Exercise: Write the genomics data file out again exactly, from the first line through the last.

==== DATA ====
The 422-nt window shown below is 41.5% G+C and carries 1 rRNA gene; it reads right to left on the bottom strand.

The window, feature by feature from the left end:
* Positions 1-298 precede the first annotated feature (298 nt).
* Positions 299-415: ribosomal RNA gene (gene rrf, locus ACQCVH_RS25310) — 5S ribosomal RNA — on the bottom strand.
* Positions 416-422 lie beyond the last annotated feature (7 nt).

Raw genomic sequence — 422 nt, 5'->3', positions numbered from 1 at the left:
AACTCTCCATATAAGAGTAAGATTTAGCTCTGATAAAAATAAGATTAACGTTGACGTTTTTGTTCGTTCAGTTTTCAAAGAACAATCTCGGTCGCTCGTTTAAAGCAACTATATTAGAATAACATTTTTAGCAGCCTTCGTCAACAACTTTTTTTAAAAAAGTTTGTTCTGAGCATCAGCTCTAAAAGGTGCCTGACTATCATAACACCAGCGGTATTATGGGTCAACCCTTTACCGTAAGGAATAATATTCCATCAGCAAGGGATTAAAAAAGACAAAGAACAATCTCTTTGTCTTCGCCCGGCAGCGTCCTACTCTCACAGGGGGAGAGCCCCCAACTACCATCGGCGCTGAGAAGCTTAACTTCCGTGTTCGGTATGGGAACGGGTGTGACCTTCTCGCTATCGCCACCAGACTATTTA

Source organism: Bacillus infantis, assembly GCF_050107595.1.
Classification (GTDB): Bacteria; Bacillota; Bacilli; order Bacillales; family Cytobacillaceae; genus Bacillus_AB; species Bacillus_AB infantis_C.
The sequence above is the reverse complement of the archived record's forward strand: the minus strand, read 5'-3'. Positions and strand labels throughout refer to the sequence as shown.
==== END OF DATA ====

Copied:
The 422-nt window shown below is 41.5% G+C and carries 1 rRNA gene; it reads right to left on the bottom strand.

The window, feature by feature from the left end:
* Positions 1-298 precede the first annotated feature (298 nt).
* Positions 299-415: ribosomal RNA gene (gene rrf, locus ACQCVH_RS25310) — 5S ribosomal RNA — on the bottom strand.
* Positions 416-422 lie beyond the last annotated feature (7 nt).

Raw genomic sequence — 422 nt, 5'->3', positions numbered from 1 at the left:
AACTCTCCATATAAGAGTAAGATTTAGCTCTGATAAAAATAAGATTAACGTTGACGTTTTTGTTCGTTCAGTTTTCAAAGAACAATCTCGGTCGCTCGTTTAAAGCAACTATATTAGAATAACATTTTTAGCAGCCTTCGTCAACAACTTTTTTTAAAAAAGTTTGTTCTGAGCATCAGCTCTAAAAGGTGCCTGACTATCATAACACCAGCGGTATTATGGGTCAACCCTTTACCGTAAGGAATAATATTCCATCAGCAAGGGATTAAAAAAGACAAAGAACAATCTCTTTGTCTTCGCCCGGCAGCGTCCTACTCTCACAGGGGGAGAGCCCCCAACTACCATCGGCGCTGAGAAGCTTAACTTCCGTGTTCGGTATGGGAACGGGTGTGACCTTCTCGCTATCGCCACCAGACTATTTA

Source organism: Bacillus infantis, assembly GCF_050107595.1.
Classification (GTDB): Bacteria; Bacillota; Bacilli; order Bacillales; family Cytobacillaceae; genus Bacillus_AB; species Bacillus_AB infantis_C.
The sequence above is the reverse complement of the archived record's forward strand: the minus strand, read 5'-3'. Positions and strand labels throughout refer to the sequence as shown.